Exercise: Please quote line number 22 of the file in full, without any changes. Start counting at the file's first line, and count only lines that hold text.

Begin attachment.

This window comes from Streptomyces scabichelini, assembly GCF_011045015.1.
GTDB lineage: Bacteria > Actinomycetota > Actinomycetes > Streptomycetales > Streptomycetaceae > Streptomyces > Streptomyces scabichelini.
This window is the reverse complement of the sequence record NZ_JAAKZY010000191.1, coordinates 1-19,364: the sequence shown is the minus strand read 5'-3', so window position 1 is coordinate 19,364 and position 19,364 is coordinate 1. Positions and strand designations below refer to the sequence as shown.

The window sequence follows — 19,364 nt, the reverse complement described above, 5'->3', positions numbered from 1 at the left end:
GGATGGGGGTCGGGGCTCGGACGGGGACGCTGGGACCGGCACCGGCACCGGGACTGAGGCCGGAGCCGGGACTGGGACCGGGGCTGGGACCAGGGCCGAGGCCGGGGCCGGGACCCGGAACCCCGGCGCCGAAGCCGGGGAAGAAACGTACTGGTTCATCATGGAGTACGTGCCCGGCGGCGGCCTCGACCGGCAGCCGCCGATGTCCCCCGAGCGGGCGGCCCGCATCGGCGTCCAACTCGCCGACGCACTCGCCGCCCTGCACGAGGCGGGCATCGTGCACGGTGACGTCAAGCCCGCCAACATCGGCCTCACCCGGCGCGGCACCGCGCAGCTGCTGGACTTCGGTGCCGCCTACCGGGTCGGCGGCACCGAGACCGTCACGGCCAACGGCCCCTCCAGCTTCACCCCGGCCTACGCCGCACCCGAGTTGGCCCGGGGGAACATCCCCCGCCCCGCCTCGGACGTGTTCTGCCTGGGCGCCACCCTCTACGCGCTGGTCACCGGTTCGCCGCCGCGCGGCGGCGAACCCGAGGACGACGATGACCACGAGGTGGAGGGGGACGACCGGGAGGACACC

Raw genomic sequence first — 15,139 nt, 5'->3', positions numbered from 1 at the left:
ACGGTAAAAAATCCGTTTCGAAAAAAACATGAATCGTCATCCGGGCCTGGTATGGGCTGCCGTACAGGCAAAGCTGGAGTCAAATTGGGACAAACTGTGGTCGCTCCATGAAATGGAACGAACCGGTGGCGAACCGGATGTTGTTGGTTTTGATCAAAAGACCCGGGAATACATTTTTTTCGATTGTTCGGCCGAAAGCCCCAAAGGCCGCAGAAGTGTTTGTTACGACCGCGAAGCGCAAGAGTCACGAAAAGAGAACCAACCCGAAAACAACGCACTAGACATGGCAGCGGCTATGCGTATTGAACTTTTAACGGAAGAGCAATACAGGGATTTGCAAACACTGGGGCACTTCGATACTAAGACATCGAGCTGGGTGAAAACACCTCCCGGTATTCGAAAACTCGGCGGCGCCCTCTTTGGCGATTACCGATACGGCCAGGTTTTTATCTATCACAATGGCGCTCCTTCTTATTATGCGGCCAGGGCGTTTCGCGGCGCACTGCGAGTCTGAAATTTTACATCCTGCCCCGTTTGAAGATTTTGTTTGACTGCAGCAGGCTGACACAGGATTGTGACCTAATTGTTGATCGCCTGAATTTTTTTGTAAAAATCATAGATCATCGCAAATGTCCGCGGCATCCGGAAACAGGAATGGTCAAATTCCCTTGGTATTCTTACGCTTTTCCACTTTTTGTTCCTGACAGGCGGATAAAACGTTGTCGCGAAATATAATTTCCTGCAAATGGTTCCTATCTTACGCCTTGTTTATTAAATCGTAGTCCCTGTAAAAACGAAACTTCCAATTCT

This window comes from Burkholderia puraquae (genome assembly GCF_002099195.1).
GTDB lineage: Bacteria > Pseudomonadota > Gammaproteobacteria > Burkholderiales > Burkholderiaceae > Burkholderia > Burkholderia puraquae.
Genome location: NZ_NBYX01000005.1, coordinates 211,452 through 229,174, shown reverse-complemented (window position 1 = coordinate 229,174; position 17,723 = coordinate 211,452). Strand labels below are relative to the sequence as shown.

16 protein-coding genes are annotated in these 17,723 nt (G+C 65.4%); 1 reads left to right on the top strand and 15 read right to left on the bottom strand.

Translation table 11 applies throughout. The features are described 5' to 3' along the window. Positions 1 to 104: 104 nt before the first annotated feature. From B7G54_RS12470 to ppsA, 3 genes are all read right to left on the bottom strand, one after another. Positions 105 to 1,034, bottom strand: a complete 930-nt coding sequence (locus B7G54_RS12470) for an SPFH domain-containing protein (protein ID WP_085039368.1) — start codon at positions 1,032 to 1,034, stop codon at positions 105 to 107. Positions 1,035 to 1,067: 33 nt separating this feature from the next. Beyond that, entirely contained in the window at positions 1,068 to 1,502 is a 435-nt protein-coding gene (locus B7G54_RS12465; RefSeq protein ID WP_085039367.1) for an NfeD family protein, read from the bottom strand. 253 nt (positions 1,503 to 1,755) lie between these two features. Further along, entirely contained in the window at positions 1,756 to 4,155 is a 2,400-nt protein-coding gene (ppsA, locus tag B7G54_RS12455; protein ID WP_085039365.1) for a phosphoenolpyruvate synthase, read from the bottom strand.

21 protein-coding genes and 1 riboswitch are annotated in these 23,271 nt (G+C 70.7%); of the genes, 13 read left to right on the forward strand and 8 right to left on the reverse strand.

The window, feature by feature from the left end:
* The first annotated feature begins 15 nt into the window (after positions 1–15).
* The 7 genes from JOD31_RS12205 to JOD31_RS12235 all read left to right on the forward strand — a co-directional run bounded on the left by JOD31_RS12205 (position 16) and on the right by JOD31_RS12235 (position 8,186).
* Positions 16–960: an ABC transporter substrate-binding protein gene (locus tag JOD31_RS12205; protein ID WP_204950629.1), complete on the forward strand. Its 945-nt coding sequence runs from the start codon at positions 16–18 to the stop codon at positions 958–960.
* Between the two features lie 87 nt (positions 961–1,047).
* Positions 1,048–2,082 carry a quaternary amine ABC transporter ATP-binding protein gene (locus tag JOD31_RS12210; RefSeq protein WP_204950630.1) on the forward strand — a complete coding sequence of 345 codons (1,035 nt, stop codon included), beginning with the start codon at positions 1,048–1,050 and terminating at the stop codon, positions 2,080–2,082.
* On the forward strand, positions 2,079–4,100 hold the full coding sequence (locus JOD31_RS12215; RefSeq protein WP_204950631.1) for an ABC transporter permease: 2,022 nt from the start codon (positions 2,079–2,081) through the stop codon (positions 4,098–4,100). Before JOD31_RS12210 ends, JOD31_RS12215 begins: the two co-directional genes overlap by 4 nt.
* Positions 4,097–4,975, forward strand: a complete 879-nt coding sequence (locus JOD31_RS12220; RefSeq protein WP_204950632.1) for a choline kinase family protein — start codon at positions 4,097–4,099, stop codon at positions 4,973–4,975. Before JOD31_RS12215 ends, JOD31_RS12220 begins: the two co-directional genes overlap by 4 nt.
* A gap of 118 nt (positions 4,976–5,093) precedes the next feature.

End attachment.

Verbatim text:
* A gap of 118 nt (positions 4,976–5,093) precedes the next feature.